The Home Office has agreed to suspend parts of its hostile immigration policy while Windrush crisis is resolved
MIGRANT RIGHTS campaigners have said that the UK Government’s three-month suspension of some parts of the hostile environment immigration policy does not go nearly far enough.
“This policy has been proven to be very damaging and hostile. The government can see this from Windrush, but this is only one example – they need to wake up to this and suspend the whole policy,” director of Migrant Voice Nazek Ramadan told CommonSpace.
Home secretary Sajid Javid confirmed on Wednesday night that he had paused a policy of “pro-active data sharing” between HMRC, the DWP, the DVLA and the Home Office on data sharing over 30 years old, for a period of three months.
The move aims to protect people from the Windrush generation - who came to the UK from Commonwealth countries decades ago and were given the right to remain indefinitely - from being “erroneously impacted” by the government’s immigration policy.
Javid said that he had also asked officials to consider the best ways to evaluate the policy to ensure “it is effective, and that there is no adverse impact on individuals who have a right to be here and to access those services”.
However, migrant rights advocates feel the brief pause fails to take into account the impact of the policy on all groups of migrants and the wider community.
A spokesperson for the Unity Centre, which provides support, advice and solidarity to asylum seekers and other migrants in Scotland, said: “From our perspective the entire hostile environment is an incredibly cruel and racist policy.
“The fact that parts of this will be paused while the government clears up a PR mess doesn’t mean very much.”
The government has rebranded its policy on undocumented immigrants as “the compliant environment”, following significant negative coverage in recent months around the “hostile environment” – a term coined by Prime Minister Theresa May when she was home secretary.
Nazek Ramadan agreed that while the Home Office’s announcement was “a good start”, a full overhaul was needed. “There’s no point changing the name from hostile to compliant if it’s the same policy. The name doesn’t mean anything – the practice does,” she said.
“The whole attitude to migrants needs to change. People we work with are very concerned – people who have been in the UK for years feel things are turning against them and they don’t feel welcome. This has to stop.”
Campaigners have also noted that the suspension on data-sharing is limited in its scope, while many other vital services continue under an obligation to share information with the Home Office.
The Joint Council on the Welfare of Immigrants pointed out that there was no pause on “the right to rent scheme, NHS charging, or many other really damaging parts of the hostile environment”, adding: “They can't evaluate the hostile environment in three months.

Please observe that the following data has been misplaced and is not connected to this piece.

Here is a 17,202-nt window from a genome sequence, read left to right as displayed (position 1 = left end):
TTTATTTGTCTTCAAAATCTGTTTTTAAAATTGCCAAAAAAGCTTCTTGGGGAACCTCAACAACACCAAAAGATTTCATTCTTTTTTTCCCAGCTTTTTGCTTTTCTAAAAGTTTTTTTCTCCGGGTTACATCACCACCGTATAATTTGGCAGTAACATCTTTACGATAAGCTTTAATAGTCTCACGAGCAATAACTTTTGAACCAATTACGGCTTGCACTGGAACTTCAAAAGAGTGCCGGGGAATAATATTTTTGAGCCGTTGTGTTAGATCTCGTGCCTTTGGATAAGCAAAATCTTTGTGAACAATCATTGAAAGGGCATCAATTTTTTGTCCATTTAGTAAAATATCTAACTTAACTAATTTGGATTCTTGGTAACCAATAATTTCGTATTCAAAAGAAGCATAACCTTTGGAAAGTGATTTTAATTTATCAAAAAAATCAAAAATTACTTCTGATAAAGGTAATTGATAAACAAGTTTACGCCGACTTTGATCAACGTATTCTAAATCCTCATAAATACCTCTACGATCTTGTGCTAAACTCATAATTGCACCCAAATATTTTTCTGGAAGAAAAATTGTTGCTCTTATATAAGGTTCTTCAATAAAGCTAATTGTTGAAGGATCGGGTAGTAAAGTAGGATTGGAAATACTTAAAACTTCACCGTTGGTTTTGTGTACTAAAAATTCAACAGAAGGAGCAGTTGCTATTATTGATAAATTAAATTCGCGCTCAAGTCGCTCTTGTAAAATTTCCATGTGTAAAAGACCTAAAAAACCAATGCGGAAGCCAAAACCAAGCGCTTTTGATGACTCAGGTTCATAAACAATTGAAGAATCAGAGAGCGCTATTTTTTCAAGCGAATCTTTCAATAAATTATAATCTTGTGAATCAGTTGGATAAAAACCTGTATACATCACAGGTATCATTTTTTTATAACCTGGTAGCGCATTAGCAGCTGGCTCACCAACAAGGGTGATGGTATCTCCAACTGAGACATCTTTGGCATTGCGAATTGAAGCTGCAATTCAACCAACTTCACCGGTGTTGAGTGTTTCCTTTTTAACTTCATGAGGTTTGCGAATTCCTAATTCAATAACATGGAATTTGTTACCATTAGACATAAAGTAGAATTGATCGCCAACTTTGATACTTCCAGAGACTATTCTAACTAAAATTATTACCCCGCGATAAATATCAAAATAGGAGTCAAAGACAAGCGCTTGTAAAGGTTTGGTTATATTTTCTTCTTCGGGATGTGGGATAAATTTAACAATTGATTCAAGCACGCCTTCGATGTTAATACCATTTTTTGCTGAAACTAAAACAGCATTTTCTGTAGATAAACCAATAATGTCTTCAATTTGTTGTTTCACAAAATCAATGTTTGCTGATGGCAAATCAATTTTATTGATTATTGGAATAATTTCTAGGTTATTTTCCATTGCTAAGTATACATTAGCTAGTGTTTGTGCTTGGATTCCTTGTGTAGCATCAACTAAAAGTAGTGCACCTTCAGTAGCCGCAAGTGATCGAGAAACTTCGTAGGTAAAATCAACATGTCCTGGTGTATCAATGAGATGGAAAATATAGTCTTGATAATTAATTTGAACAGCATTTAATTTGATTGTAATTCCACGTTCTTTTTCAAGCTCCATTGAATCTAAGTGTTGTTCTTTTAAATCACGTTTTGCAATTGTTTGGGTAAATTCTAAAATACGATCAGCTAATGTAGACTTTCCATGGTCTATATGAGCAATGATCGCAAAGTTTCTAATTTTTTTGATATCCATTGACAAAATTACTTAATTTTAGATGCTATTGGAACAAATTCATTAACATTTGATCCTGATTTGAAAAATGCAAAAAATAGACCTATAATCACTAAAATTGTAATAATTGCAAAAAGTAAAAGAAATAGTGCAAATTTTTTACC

“They've admitted time and time again that they have no monitoring systems or data collection in place. How can they review it when they assiduously avoided collecting evidence?”
Ramadan said that the sharing of information with the Home Office left many people, particularly black & ethnic minorities, feeling “reluctant to access services”.
“We had a member who was ill in hospital, and they passed their information on to an immigration officer. Another member wanted to report a hate crime and the policeman actually said to them they’d have to check their status and report it,” she said.
For another member of Migrant Voice, the consequences of the policy were potentially fatal. “He was very ill with a liver infection and he was turned away by the NHS [because of his immigration status]. He lost his liver and was left with the bill for the liver transplant,” Ramadan said.
“He will live his full life struggling as a result of this. Is it worth that for a tiny saving?”
Ramadan said that savings to the NHS from the policy had been “laughable”, and that the costs to individuals and the community far outweighed the savings. “It’s creating division, and it’s creating discrimination,” she said.
Ramadan added that people who “look like” they could be migrants are facing discrimination as a result of the policy and professionals’ and landlords’ fears that they will face major fines or imprisonment for failing to comply with the policy.
A study into a pilot of the Right to Rent scheme found that it led to discrimination against British people who did not hold passports, and that Black and Minority Ethnic (BME) people were more likely to be rejected for a tenancy on this basis.
The Labour party announced in May that it would, if elected, reverse the Conservative government’s hostile environment policy and close two of the UK’s 11 immigration detention centres, Yarl’s Wood and Brook House.
Meanwhile, the SNP has also condemned the policy and called for devolution of immigration law to the Scottish Parliament to allow Scotland to pursue an approach which meets its economic need for more migrants.
Picture courtesy of British High Commissioner, New Dheli
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